Here, we used 19F MR to do this, and although still in early clinical development (46), it might offer significant advantages in the future over other methods to track DC migration such as scintigraphy combined with radioisotope 111In-oxine (47). MRI in general was shown to be better at localizing DC vaccines in vivo (48); paramagnetic iron oxide nanoparticles were used to label and follow cells in melanoma patients (48). Even though this represented a major step forward in the tracking of DCs, lower image contrast often makes it difficult to distinguish MRI signal hypointensities originating from magnetically labeled cells from hypointensities caused by endogenous factors (e.g., deoxygenated blood). 19F MR-based methods were simultaneously introduced in animal models to overcome these hurdles in cellular MR imaging (25).

The elegance of 19F MR lies in the fact that it provides background-free images in mammals and permits a highly selective detection of cells in vivo throughout the organism's body (49). The main hurdle is signal sensitivity, which can pose a challenge when imaging 19F-labeled DCs in cancer patients (46). In a recent report, we aimed to promote the signal achieved per unit cell; we enriched 19F nanoparticles with the phosphatidylethanolamine DPPE and observed a stronger enhancement of 19F signal (from 74 to 771 nmol) per 106 cells, which equates to an order of magnitude increase in 19F spins from 0.89 × 1012 19F spins (control nanoparticles) to 0.93 × 1013 19F spins (in DPPE-enriched nanoparticles) per DC unit (19). In the present study, we made use of the recently developed 19F marker (19) to label and track DCs in vivo with greater sensitivity and to determine the role of ERK1 in DC migration.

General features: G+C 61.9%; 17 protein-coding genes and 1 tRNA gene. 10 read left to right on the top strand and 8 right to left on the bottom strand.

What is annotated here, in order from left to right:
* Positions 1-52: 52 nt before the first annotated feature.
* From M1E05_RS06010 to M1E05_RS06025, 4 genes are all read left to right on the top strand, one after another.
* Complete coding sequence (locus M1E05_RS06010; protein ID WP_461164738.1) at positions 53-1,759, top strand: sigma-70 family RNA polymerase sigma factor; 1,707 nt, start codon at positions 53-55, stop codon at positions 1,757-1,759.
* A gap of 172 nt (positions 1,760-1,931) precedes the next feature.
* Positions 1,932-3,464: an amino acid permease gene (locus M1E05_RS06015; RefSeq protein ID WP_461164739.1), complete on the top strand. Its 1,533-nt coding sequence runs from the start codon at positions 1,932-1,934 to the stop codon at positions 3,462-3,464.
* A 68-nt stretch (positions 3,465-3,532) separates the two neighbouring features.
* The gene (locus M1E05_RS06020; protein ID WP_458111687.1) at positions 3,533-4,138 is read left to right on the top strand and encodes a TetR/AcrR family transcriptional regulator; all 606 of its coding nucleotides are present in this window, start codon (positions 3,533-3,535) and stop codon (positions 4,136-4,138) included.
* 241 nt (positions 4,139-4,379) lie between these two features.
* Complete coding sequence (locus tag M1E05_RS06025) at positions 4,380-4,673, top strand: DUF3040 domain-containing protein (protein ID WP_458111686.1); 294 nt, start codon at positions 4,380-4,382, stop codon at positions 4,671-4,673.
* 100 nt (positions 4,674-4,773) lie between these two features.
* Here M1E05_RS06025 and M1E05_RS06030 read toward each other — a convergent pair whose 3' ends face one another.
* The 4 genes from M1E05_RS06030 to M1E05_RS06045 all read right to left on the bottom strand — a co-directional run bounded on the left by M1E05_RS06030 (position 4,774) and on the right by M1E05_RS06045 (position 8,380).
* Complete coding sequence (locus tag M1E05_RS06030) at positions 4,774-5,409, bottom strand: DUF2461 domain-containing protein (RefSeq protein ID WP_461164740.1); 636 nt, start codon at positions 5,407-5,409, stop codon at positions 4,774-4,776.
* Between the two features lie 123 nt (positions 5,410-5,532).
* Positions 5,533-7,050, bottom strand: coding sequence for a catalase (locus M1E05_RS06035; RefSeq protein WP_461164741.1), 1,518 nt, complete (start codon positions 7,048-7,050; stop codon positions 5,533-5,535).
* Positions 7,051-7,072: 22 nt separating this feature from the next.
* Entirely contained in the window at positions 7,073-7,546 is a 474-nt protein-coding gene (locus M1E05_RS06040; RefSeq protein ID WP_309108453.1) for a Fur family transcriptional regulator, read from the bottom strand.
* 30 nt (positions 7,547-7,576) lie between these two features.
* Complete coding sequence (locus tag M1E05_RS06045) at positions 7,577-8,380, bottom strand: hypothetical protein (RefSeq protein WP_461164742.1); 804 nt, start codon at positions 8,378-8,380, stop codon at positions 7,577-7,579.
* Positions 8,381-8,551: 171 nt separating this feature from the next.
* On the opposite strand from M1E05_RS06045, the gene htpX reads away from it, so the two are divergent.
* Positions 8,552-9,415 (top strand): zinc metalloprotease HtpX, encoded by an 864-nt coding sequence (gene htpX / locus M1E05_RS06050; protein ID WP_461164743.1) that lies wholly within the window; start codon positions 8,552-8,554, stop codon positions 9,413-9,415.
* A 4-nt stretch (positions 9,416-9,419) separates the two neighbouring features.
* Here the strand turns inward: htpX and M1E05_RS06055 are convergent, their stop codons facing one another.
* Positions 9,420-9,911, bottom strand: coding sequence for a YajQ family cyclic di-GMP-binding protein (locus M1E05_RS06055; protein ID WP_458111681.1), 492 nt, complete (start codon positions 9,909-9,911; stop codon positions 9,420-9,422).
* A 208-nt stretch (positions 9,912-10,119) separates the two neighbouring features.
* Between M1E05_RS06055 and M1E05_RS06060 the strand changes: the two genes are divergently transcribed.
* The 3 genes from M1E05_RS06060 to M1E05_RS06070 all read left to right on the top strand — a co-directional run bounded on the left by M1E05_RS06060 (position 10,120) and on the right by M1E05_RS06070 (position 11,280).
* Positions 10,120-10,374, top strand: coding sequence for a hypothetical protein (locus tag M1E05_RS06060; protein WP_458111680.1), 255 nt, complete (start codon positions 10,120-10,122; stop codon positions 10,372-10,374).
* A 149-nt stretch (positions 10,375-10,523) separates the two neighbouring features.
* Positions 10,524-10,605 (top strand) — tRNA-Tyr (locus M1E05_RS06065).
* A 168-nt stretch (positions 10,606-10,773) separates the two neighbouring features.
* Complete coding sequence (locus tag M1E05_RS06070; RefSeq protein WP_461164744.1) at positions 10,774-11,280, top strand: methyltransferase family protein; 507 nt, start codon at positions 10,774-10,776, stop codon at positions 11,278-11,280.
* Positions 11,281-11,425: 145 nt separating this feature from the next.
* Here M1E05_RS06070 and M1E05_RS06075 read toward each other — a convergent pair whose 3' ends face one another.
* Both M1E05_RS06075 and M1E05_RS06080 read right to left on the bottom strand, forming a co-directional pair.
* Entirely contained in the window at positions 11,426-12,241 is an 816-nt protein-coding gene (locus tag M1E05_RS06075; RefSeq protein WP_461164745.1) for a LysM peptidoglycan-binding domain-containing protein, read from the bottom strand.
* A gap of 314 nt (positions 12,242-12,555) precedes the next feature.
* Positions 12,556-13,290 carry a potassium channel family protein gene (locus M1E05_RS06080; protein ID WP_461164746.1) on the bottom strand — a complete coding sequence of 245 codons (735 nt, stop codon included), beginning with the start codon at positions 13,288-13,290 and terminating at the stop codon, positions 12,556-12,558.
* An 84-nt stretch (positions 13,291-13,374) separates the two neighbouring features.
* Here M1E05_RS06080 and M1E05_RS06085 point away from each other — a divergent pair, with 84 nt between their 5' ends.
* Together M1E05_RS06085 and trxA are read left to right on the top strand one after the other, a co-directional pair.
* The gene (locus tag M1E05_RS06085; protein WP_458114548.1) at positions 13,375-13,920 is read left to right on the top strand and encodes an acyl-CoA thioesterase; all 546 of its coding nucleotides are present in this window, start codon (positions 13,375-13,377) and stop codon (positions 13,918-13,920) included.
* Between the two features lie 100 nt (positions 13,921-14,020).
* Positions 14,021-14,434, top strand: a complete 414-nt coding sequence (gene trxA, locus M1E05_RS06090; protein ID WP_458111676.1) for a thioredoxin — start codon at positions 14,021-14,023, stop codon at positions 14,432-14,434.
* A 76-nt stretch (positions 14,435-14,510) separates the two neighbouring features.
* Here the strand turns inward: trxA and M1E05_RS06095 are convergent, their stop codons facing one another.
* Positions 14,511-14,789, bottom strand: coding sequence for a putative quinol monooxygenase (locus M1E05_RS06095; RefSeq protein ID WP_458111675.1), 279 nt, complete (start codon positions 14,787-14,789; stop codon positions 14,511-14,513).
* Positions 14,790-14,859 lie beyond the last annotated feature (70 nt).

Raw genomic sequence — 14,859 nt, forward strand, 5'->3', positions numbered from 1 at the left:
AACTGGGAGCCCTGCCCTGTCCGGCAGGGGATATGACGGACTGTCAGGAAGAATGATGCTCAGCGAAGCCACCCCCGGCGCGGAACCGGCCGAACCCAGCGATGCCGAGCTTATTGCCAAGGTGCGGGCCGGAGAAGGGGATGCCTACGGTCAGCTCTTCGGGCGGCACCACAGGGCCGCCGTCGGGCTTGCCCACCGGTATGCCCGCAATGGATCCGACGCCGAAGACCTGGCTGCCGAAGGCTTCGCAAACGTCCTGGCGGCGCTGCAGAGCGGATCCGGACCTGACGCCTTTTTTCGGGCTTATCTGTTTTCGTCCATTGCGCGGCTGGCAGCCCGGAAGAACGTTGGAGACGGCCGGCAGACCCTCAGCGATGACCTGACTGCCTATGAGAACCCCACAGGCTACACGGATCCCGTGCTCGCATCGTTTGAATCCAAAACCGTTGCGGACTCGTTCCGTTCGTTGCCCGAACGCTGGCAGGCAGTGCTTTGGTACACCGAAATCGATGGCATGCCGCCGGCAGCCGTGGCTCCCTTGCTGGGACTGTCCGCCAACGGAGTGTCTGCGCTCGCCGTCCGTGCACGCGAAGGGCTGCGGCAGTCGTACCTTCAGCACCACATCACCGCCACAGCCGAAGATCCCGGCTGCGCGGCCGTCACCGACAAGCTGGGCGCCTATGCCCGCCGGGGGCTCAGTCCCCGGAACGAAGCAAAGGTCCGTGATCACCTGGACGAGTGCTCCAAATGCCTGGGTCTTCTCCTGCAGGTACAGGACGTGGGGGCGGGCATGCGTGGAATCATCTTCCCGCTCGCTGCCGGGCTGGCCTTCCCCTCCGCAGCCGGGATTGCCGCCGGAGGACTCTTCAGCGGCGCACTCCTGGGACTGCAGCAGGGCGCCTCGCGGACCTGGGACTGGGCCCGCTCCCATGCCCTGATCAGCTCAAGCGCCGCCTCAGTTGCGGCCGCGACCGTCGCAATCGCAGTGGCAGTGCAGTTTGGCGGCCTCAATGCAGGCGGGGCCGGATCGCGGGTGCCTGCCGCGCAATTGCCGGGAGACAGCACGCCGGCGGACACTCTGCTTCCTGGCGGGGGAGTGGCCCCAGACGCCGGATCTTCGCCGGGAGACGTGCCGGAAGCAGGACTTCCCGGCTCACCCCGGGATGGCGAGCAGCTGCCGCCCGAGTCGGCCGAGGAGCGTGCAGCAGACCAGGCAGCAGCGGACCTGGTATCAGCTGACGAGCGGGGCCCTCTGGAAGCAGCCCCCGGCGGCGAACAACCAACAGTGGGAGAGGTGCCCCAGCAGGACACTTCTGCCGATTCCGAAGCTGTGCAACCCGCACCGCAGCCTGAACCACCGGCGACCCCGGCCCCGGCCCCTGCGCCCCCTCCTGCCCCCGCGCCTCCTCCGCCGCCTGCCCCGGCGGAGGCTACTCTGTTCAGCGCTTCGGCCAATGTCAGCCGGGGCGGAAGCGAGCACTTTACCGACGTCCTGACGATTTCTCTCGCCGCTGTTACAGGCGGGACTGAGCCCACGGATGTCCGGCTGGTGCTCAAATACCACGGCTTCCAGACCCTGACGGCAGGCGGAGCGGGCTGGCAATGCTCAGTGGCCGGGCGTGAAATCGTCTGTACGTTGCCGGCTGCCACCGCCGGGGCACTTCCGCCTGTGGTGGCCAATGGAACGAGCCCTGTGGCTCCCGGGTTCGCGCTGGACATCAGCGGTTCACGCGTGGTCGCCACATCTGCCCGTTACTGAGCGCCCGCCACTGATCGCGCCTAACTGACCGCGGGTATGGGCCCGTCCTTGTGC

We can follow the 19F signal from DCs that we had administered and showed that Erk1−/− DCs migrate more readily than WT DCs into popliteal LNs. We also quantified the 19F signal and thereby the number of DCs in draining LNs by ex vivo19F MRS and observed a significant increase in the number of Erk1−/− DCs compared with WT DCs that appeared in the corresponding draining LNs. Although further developments in 19F MR will be needed to expand its use in clinical applications (50), it is a valuable tool to monitor DC homing in cancer therapy and to effectively interpret the in vivo distribution of DCs as a means of assessing the effectiveness of these therapies in glioblastoma multiforme patients. The advent of cryogenically cooled MR detectors (51) will help boost 19F MR sensitivity and lower detection levels of 19F-labeled cells to facilitate in vivo cell tracking within shorter scan times.